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-Tj-
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Default 07-19-2014, 00:36 | posts: 7,614 | Location: Urban`Jungle

I've been doing it like that since forever, I have PC in same room and my old Tagan lasted for over 5years..Although it almost survived 2nd lightning strikes.

I do same thing now with this PC atm, its now officially over 1 year old and np

Last edited by -Tj-; 07-19-2014 at 00:39.
   
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Default 07-19-2014, 06:09 | posts: 6,573 | Location: USA

Quote:
Originally Posted by Darren Hodgson View Post
What has triggered my interest in Hibernate is a thread on this forum from someone asking about wear and tear on a motherboard and how leaving it on 24/7 would likely extend its life more than constantly turning the PC off and on.
They are full of it. No load =s no stress on components. Caps are usually the first thing to do go, which usually die from heat exhaustion, high load etc. So no, cold boot everyday will not affect lifespan.
   
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scatman839
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Default 07-19-2014, 14:35 | posts: 9,997 | Location: Dundee, Scotland

Also, leaving it on 24/7 would use more energy to the point where you may as well replace it when it breaks.
   
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Default 07-20-2014, 00:20 | posts: 9,103 | Location: Toledo

Quote:
Originally Posted by Agent-A01 View Post
They are full of it. No load =s no stress on components. Caps are usually the first thing to do go, which usually die from heat exhaustion, high load etc. So no, cold boot everyday will not affect lifespan.
I agree that it won't affect lifespan in a noticable fashion, but it's nonsense to say that cold boot has no negative affects at all. Most PSU's on the market have a jumpstart ripple that's a lot higher than normal load. And ripple is what eats caps over time. With top quality power supplies it's less of an issue of course.
   
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dsbig
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Default 07-23-2014, 12:39 | posts: 2,646 | Location: florida

turning the system on and off is more wear and tear then leaving the system running.



hell there was a system that ran for 16 years without being shutdown.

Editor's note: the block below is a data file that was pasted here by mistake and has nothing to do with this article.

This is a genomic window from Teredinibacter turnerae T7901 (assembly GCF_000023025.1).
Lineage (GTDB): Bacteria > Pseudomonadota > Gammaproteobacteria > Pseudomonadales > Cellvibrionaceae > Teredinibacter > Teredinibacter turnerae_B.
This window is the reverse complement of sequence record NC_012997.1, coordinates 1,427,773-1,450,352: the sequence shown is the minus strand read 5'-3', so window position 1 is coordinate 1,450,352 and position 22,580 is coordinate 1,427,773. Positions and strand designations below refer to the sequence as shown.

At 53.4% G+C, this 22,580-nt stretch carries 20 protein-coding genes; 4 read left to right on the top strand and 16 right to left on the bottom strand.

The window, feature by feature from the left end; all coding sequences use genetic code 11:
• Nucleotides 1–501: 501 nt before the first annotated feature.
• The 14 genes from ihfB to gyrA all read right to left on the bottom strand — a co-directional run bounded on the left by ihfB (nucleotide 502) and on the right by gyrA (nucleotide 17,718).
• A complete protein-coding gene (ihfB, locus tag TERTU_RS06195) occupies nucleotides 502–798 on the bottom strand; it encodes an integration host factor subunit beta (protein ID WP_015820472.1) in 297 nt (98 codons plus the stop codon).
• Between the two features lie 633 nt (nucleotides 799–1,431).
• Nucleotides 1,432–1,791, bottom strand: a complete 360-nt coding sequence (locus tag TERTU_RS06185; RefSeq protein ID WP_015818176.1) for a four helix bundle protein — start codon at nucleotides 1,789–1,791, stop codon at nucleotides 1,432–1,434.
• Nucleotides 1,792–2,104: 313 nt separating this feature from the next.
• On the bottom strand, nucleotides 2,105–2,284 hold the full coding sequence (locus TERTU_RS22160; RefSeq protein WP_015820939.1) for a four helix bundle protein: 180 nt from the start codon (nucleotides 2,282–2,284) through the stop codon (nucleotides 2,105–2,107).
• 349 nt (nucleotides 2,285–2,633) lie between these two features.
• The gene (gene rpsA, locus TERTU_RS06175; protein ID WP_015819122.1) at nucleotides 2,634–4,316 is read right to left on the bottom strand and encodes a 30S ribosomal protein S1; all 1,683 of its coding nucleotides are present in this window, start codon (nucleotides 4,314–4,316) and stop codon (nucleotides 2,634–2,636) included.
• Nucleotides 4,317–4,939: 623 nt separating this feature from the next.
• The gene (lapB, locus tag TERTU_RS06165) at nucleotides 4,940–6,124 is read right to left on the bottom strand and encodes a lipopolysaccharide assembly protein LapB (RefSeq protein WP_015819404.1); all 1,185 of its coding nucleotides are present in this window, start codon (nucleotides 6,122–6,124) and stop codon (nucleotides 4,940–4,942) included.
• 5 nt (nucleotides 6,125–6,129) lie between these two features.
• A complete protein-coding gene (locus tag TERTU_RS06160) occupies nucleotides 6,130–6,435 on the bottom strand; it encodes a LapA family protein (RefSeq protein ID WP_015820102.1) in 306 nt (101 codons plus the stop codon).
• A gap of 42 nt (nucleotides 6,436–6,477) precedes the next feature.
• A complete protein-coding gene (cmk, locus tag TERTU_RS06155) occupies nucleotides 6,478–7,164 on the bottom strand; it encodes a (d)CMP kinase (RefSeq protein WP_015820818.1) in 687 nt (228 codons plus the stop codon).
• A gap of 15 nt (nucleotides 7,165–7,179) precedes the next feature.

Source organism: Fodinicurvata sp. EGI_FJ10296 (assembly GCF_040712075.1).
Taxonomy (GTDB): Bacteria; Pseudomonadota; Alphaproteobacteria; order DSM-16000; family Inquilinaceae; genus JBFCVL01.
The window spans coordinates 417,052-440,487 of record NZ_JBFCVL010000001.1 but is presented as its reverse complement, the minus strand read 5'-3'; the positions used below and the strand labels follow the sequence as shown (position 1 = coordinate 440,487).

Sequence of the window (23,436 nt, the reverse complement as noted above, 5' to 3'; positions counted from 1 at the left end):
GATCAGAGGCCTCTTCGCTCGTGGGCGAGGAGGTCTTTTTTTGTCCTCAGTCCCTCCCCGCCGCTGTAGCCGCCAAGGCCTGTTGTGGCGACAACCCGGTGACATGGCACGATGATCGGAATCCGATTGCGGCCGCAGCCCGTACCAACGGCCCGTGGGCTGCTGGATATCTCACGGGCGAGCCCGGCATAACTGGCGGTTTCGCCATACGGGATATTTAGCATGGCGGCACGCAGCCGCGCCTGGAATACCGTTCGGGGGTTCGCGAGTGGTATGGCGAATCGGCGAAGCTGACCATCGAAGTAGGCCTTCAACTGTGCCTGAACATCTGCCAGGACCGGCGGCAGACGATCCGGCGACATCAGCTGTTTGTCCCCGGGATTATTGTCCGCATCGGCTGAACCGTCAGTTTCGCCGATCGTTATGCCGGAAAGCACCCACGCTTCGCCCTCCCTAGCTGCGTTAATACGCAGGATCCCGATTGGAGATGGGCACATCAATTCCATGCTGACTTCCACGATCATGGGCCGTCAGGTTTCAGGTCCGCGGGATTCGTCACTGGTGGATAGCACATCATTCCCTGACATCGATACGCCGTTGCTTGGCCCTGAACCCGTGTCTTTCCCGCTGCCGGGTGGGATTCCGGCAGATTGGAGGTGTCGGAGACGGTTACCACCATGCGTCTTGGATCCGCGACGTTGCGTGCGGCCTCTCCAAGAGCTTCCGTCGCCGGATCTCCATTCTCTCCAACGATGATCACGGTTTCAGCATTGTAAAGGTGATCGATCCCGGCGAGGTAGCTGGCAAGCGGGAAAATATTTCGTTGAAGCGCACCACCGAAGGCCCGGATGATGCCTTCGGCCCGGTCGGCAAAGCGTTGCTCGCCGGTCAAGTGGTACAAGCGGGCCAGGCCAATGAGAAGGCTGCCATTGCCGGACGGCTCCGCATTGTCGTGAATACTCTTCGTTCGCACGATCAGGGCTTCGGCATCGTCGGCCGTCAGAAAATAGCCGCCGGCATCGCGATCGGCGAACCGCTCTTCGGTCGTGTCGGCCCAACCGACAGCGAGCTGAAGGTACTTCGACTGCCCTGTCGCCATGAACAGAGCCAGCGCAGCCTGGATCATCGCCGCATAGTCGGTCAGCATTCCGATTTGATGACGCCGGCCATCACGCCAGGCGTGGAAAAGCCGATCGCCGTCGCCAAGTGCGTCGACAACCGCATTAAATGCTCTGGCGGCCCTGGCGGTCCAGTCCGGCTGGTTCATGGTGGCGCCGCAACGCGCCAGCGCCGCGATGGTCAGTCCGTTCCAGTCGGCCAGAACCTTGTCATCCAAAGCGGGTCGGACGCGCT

Last edited by dsbig; 07-23-2014 at 12:48.
   
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Corrupt^
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Default 07-27-2014, 05:42 | posts: 5,391 | Location: Belgium

I'm still wondering how long my PSU will last. Antec TruePower Quattro 850W. Already replaced the fan, it's over 6 or 7 years old now (lost count).
   
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Default 07-27-2014, 06:04 | posts: 24,020 | Location: NZ

Hibernation is archaic, it was basically superseded by S3.
Either way best option is to disable and it use sleep mode especially for fast booting. Or power down completely if you're pedantic about power usage.



open cmd and run powercfg -h off

Last edited by Pill Monster; 07-27-2014 at 06:06.
   
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Derragon
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Default 08-07-2014, 01:13 | posts: 17 | Location: Canada

The Hibernate function on Windows is this:

When you select Hibernate, Windows takes all of the memory and stores it to a file called hiberfil.sys; Windows then proceeds to shut down the system normally, but adds a boot flag to tell it that instead of booting normally the next time it is turned on, to boot and load hiberfil.sys to memory. At this point, Windows will go to the Logon screen. This is referred to as an S4 State (Hibernation/Suspend to Disk)

Suspend, on the other hand, simply shuts down nearly all components and puts the system into the S3 State (referred to as Suspend to RAM), which keeps the RAM powered to retain its data.